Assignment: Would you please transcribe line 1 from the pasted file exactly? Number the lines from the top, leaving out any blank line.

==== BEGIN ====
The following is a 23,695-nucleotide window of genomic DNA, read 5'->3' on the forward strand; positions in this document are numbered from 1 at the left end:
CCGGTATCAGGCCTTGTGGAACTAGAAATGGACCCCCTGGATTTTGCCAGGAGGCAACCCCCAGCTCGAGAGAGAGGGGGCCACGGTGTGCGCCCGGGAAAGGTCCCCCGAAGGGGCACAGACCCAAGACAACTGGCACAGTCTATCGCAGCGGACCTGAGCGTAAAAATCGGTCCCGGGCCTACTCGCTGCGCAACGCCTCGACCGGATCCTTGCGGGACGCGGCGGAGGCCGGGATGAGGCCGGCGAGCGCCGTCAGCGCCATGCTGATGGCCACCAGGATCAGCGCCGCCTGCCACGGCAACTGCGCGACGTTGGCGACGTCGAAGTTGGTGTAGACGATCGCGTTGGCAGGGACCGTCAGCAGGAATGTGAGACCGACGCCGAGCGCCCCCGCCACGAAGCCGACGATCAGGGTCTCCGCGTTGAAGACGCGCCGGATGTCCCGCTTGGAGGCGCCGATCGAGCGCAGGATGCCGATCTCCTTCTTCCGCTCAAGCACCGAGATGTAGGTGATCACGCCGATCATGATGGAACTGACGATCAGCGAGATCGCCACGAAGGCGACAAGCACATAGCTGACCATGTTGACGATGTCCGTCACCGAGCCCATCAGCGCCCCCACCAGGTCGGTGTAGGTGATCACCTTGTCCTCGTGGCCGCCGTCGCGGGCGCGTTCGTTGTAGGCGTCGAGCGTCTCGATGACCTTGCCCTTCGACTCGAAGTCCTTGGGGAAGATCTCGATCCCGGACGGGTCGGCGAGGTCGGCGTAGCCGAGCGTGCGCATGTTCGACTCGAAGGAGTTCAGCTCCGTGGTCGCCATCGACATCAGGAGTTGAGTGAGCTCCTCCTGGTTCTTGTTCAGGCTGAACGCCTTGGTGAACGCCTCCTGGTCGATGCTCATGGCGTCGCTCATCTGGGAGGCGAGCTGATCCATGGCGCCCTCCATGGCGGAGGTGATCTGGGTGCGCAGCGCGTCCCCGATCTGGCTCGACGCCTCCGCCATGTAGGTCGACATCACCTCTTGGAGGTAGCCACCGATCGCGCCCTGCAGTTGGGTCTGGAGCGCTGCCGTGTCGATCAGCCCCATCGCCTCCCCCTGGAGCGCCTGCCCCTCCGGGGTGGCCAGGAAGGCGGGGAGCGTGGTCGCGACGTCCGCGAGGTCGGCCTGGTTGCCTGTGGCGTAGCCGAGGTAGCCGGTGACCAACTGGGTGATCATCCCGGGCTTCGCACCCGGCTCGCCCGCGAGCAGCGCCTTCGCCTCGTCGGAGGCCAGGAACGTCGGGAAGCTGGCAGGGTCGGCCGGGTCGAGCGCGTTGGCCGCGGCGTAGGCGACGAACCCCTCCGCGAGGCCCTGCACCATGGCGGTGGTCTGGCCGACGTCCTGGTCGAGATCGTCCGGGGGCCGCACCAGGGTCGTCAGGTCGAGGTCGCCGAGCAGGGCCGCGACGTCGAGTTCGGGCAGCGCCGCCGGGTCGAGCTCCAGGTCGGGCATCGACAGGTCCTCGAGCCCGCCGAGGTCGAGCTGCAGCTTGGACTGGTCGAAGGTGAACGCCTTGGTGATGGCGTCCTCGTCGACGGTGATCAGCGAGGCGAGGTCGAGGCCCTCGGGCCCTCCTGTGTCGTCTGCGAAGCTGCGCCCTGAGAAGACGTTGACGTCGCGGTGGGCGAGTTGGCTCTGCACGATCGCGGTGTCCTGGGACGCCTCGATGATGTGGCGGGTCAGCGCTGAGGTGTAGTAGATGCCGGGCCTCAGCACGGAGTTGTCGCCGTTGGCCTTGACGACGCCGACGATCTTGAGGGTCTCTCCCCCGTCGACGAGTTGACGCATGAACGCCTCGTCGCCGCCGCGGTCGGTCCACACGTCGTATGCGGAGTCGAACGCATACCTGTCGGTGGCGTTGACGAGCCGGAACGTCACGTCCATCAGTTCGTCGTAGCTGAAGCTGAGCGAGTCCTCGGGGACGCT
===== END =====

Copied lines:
The following is a 23,695-nucleotide window of genomic DNA, read 5'->3' on the forward strand; positions in this document are numbered from 1 at the left end: